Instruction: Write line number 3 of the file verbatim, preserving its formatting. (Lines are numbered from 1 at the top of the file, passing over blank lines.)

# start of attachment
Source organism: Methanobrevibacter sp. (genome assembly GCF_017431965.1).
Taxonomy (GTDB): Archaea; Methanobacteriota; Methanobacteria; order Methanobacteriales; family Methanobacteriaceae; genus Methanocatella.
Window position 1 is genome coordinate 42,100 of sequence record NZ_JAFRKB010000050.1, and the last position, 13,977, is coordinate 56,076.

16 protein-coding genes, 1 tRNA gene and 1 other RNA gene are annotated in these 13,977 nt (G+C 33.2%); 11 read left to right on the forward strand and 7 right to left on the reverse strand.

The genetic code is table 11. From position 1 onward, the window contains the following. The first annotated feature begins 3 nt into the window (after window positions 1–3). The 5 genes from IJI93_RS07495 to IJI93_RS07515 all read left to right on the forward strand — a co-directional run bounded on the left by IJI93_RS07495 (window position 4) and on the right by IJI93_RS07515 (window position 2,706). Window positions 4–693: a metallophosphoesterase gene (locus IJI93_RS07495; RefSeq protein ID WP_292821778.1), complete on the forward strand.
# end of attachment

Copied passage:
Window position 1 is genome coordinate 42,100 of sequence record NZ_JAFRKB010000050.1, and the last position, 13,977, is coordinate 56,076.